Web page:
A double-sensor difference based algorithm to estimate segment rotation angles in 2 directions for lower limb segment orientation analysis in 3-dimensional (3D) space was presented. The results of the simulation suggest that the accuracy of the calculated angles correlate strongly with the range of the rotation angles. In order to achieve higher precision of the calculated angles in a range of -60° to 60°, a switching algorithm containing arcsine or arccosine according to the value of the angle was presented. Then, to qualitatively verify the method in practical application, a prototype of a wearable sensor system using only one kind of inertial sensor (accelerometer) was developed. The system was first tested on a board with one freedom of rotation in the sagittal plane. Then it was tested on the thigh of a volunteer to obtain the pitch and yaw angles for lower limb segment orientation. In the experiment, two accelerometers were used to measure the actual accelerations on the thigh. The volunteer swung his lower limb in the work space of an optical motion analysis system to obtain the orientation angles of the thigh as reference. It was assumed that there was very little trunk sway or skin artifacts and no significant internal/external rotation of the leg. The results show that, without integration and switching between different sensors, using only one kind of sensor (accelerometer), the prototype is suitable for ambulatory analysis of lower limb segment orientation in two directions.
In human swimming, there are many situations in which the target of the analysis is not only the swimmer but also other swimmers or other equipment, such as synchronized swimming by multiple swimmers, swimming with fins, and so on. The objective of this study was to extend the swimming human simulation model SWUM so that it could handle the dynamic behavior of multiple rigid bodies and could freely describe the mechanical interactions among the rigid bodies. In this paper, the outline of SWUM is described first. The extension to the multi agent/object simulation and its implementation are explained next. Finally, its validity and usefulness are examined by discussing three examples of analysis. The first example was synchronized swimming by three swimmers. From the simulation results, it was found that the three swimmers gradually gathered, and finally the swimmers' upper limbs stably formed a hexagon. The second example was monofin swimming. The monofin was divided into five rigid plates in this simulation in order to represent its elastic deformation. From the simulation results, it was found that the swimmer accelerated at the moments of downward and upward kicks. The third example was the shooting motion in water polo. From the simulation results, it was found that the ball was smoothly released and flew in an appropriate direction. Since reasonable results were obtained in these examples of analysis, the validity and usefulness of the extension were confirmed.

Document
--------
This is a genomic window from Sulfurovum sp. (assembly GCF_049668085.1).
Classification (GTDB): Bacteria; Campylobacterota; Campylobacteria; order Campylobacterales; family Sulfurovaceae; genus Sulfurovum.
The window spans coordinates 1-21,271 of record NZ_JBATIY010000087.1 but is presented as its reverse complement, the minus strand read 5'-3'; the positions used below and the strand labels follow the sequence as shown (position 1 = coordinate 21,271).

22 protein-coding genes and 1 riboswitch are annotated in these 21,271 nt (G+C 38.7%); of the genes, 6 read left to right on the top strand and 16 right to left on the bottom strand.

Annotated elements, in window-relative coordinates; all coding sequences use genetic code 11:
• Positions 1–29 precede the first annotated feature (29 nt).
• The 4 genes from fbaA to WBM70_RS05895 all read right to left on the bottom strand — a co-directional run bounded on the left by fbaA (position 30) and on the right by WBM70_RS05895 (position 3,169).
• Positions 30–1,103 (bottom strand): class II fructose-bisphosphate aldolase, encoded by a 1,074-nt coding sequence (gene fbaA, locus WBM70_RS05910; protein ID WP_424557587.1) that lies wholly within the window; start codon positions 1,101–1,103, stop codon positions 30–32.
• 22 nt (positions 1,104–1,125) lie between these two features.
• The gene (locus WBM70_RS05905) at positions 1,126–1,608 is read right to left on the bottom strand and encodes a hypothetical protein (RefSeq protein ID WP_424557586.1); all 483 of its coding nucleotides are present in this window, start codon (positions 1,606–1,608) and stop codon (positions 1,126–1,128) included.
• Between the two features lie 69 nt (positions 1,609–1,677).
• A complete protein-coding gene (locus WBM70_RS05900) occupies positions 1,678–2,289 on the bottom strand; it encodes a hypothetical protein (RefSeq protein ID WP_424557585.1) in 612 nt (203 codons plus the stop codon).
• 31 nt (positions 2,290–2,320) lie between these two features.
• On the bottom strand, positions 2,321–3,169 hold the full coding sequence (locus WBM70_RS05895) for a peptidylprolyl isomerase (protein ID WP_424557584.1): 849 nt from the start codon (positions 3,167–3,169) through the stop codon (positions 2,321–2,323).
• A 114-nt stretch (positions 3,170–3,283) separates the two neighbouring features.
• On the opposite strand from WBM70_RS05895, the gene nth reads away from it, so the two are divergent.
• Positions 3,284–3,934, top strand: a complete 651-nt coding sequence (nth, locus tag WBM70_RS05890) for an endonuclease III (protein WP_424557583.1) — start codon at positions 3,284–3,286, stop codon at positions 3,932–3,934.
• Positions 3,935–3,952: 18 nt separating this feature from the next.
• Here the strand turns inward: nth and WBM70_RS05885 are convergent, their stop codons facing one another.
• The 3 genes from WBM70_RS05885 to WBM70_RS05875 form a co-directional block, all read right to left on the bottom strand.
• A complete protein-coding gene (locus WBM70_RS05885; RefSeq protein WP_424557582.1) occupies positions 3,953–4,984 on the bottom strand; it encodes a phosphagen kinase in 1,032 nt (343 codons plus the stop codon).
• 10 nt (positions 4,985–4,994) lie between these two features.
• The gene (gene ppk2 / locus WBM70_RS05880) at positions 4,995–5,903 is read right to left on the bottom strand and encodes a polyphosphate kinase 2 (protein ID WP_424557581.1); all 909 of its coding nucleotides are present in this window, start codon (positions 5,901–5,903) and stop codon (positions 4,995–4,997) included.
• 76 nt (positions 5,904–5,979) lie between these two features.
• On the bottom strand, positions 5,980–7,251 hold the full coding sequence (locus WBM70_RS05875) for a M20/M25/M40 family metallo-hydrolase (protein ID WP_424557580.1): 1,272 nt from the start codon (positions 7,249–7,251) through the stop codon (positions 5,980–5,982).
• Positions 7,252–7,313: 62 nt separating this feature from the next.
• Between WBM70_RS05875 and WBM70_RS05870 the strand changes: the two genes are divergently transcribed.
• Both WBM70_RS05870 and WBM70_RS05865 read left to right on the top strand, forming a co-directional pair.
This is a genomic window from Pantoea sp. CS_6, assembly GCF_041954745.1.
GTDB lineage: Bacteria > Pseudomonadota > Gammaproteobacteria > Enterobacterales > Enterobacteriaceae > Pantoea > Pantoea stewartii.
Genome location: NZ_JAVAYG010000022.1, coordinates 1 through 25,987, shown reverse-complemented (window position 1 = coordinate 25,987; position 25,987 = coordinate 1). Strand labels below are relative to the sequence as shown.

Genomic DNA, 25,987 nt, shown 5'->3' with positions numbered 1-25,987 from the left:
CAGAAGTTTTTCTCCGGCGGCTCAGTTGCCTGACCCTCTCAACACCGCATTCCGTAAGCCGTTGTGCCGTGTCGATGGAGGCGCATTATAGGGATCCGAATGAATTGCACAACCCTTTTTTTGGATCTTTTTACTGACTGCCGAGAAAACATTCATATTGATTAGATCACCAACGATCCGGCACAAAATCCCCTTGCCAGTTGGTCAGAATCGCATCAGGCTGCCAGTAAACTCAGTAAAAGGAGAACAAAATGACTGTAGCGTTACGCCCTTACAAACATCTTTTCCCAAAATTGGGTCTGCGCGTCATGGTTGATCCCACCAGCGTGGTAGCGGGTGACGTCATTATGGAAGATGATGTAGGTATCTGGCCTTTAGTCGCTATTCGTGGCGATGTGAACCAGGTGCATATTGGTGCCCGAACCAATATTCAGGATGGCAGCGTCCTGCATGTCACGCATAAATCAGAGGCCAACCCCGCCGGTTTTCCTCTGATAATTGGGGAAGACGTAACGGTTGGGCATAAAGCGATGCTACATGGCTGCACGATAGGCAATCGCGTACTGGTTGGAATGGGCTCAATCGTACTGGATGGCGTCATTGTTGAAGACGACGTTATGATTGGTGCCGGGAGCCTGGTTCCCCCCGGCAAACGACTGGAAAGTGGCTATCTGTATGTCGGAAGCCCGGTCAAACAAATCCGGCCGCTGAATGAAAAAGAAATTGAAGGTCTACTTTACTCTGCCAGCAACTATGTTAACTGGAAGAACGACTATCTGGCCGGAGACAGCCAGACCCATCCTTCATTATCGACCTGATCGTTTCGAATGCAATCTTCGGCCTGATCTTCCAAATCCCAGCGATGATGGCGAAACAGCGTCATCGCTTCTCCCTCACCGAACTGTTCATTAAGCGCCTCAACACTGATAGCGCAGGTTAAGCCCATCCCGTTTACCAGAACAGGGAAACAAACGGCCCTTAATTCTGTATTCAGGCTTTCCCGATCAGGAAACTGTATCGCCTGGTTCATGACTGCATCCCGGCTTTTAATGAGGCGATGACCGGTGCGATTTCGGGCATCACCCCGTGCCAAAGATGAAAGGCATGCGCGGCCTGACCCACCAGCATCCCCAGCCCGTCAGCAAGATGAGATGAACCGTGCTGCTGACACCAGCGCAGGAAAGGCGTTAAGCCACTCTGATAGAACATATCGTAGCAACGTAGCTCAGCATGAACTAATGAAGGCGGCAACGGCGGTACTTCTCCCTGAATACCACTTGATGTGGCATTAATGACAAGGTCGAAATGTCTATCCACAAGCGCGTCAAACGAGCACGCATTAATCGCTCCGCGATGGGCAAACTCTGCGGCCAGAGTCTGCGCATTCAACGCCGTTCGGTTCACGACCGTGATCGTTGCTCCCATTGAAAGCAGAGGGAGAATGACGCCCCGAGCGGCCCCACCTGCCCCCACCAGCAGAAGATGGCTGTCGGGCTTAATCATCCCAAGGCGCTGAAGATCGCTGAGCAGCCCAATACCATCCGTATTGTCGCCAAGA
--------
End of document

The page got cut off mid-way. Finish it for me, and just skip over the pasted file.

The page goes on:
Dolphins swim by vertical oscillation of their tail fins which have been considered to play an important role for generating thrust. The propulsive performance of the tail fin relates with the structure and the mechanical properties of the tail fin. Our objectives are to investigate the structure and the bending properties of the central part of the tail fin of a dolphin. A sample of the tail fin was anatomized to investigate the vertebrae structure and tendons insertions, and the bending tests were carried out on the central part of the tail fin at the state with tensions on the tendons. Our results demonstrated that there were three kinds of tendons in the tail fin, that is, the epaxial tendon I, the epaxial tendon II and the hypaxial tendon. The epaxial tendons Is inserted into each tail vertebra, the epaxial tendon IIs inserted into five tip tail vertebrae, and the hypaxial tendons inserted on the chevron bones and tail vertebrae. In the bending test, it was found the tension which was acted on the epaxial tendon IIs produced larger bending deformation and made the central part of the tail fin stiffer than the same tension which was acted on the epaxial tendon Is or hypaxial tendons.